Now, having said all this there is hope. Anybody who played Bioshock (1 and Infinite, but 2 was meh), Super Meat Boy, and Psychonauts can see there is something to be had here. People are willing to forego the bleeding edge of visuals, instead favoring tight and awesome gameplay. The AAA world has a few gems out there, but most can be mined from non-traditional gaming sources. Terraria has received more FREE content updates than any game I've ever owned. Minecraft might be playable on a ti-83 calculator, but it's enormous amounts of fun. Yes, Nintendo is maintaining high quality releases, but so too are the independent gamers. We've pushed past the AAA barrier, and wound back up in 16 bit land with another age of exploration. I'd consider that a blessing, while watching the stereotype "bro" douches and racist 10 year olds on COD. The thing I love has reached so many more people, yet my niche still exists. I don't like having to look harder to find it, but it is still alive and thriving.
TL ; DR:
Perhaps you should have said the AAA market is missing something. If you can honestly not find a game that you love then you're not looking hard enough. AAA games aren't the end-all be-all any more. I would contend that this is better for the gaming medium than a thousand AAA games.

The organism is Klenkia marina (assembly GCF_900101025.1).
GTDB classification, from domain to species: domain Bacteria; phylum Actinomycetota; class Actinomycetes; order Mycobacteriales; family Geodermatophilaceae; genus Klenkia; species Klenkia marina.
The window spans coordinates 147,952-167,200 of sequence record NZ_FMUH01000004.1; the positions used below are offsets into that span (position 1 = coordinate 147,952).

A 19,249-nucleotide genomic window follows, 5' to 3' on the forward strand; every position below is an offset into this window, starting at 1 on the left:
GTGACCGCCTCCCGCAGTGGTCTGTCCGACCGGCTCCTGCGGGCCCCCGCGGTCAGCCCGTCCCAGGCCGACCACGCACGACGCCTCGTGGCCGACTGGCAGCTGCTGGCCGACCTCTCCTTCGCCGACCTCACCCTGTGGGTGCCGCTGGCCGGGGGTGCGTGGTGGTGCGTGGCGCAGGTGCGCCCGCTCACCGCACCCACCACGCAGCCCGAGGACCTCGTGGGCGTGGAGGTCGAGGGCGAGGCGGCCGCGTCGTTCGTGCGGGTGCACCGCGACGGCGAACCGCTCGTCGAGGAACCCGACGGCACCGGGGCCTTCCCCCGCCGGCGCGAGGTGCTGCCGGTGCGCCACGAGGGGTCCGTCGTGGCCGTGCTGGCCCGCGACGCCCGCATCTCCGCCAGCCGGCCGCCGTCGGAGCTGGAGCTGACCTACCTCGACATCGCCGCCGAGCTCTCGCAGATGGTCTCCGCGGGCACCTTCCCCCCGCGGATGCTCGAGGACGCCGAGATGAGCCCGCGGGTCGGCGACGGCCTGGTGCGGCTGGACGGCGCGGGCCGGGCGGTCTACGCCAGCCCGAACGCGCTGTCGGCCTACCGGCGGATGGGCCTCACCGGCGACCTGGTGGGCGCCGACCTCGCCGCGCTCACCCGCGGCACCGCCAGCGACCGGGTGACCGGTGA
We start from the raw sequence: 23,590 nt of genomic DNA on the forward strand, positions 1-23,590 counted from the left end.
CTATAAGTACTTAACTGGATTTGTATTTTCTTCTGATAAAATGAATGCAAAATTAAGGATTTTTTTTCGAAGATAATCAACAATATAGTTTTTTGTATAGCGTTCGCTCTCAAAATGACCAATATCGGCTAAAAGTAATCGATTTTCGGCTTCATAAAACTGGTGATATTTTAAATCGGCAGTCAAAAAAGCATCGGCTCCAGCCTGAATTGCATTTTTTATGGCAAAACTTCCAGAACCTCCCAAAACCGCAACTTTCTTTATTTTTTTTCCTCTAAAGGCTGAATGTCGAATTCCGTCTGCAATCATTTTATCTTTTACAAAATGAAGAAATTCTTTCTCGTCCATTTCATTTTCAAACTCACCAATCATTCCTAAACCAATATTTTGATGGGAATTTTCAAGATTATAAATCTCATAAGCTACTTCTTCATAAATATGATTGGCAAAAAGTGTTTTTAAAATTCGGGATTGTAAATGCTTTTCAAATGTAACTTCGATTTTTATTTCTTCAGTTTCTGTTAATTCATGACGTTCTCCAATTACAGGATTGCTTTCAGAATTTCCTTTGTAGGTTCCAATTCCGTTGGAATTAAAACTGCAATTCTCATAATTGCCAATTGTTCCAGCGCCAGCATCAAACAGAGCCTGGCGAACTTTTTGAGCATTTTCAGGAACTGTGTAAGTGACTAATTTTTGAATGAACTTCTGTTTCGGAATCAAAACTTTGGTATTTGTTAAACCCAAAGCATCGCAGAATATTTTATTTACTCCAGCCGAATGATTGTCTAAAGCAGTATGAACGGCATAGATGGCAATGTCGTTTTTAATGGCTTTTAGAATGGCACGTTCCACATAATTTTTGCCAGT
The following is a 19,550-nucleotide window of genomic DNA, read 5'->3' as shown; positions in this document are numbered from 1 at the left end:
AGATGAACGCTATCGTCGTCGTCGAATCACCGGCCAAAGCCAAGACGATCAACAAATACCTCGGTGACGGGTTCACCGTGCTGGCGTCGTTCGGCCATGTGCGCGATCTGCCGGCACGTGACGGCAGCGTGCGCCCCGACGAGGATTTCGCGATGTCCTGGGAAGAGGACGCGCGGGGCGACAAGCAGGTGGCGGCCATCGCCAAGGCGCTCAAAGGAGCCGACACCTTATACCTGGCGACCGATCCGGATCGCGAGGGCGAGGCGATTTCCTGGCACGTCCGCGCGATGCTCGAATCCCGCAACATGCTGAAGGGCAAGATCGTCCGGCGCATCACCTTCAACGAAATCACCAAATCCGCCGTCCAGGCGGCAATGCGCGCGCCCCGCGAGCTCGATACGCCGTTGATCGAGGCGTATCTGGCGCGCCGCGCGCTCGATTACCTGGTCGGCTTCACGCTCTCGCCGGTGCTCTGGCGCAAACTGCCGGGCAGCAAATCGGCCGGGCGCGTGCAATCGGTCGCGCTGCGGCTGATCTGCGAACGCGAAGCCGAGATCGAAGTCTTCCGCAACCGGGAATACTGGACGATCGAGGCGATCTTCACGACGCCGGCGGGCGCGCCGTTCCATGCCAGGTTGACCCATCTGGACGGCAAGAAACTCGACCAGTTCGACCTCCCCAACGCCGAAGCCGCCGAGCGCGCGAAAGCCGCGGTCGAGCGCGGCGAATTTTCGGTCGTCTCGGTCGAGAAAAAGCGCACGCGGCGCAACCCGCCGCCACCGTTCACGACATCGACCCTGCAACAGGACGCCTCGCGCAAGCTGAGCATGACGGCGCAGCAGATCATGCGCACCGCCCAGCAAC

For just one second, consider these titles. All have the spark that most AAA titles lack, if only 1/1000th the budget:
Kerball Space Program
Space Base DS9
Super Meat Boy
FTL: Faster than Light
Mark of the Ninja
The best games ever made for me are those old, 2D games. So much fun.
Today I still prefer 2D games, 3D games are nice but never comes close in fun comparing to 2D games.
At least for me. Happy New Year!
Probably on my top three list that game.
I have problem with that. I don't need to watch some unskippable 1 hour long movie with excessive button mashing. If you want some interactive movie it's your choice but it doesn't mean that everyone needs it. I just want gameplay.
What, Asura's Wrath not up to your taste?
Sorry, but I had to. The gamplay is 100% simple button mashing. The challenge isn't in execution, it's in precision.
Part of the problem is that graphics has advanced so much more compared to storytelling and gameplay, not only technically but in ease of production. Now, when you take that to global perspective, 90% of games has acceptable graphics but only 20% with acceptable gameplay and 1% with acceptable stories.
Separate names with a comma.